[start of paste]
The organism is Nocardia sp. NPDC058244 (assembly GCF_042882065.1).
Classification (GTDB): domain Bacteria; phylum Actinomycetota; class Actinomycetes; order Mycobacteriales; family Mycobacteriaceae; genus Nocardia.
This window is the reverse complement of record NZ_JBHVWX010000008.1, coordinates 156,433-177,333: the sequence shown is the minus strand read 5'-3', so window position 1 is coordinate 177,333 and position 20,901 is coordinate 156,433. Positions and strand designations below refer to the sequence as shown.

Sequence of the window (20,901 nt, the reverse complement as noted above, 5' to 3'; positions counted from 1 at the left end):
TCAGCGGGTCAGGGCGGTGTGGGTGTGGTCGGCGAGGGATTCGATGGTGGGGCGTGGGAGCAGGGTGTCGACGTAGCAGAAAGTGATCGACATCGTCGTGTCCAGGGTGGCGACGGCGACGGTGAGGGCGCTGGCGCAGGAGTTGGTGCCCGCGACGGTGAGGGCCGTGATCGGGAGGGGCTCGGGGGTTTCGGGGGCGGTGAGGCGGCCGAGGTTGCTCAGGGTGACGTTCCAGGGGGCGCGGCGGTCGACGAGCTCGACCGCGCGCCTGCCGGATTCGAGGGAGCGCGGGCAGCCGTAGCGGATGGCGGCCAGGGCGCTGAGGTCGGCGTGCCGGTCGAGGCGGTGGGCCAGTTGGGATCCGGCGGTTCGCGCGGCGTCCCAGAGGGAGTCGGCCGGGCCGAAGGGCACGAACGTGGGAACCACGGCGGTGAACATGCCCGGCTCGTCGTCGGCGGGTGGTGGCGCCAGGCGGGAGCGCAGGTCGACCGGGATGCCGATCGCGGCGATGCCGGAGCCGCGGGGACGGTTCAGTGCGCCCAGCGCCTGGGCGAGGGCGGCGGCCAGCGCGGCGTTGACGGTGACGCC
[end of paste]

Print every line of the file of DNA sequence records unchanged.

The organism is Nocardia sp. NPDC058244 (assembly GCF_042882065.1).
Classification (GTDB): domain Bacteria; phylum Actinomycetota; class Actinomycetes; order Mycobacteriales; family Mycobacteriaceae; genus Nocardia.
This window is the reverse complement of record NZ_JBHVWX010000008.1, coordinates 156,433-177,333: the sequence shown is the minus strand read 5'-3', so window position 1 is coordinate 177,333 and position 20,901 is coordinate 156,433. Positions and strand designations below refer to the sequence as shown.

Sequence of the window (20,901 nt, the reverse complement as noted above, 5' to 3'; positions counted from 1 at the left end):
TCAGCGGGTCAGGGCGGTGTGGGTGTGGTCGGCGAGGGATTCGATGGTGGGGCGTGGGAGCAGGGTGTCGACGTAGCAGAAAGTGATCGACATCGTCGTGTCCAGGGTGGCGACGGCGACGGTGAGGGCGCTGGCGCAGGAGTTGGTGCCCGCGACGGTGAGGGCCGTGATCGGGAGGGGCTCGGGGGTTTCGGGGGCGGTGAGGCGGCCGAGGTTGCTCAGGGTGACGTTCCAGGGGGCGCGGCGGTCGACGAGCTCGACCGCGCGCCTGCCGGATTCGAGGGAGCGCGGGCAGCCGTAGCGGATGGCGGCCAGGGCGCTGAGGTCGGCGTGCCGGTCGAGGCGGTGGGCCAGTTGGGATCCGGCGGTTCGCGCGGCGTCCCAGAGGGAGTCGGCCGGGCCGAAGGGCACGAACGTGGGAACCACGGCGGTGAACATGCCCGGCTCGTCGTCGGCGGGTGGTGGCGCCAGGCGGGAGCGCAGGTCGACCGGGATGCCGATCGCGGCGATGCCGGAGCCGCGGGGACGGTTCAGTGCGCCCAGCGCCTGGGCGAGGGCGGCGGCCAGCGCGGCGTTGACGGTGACGCC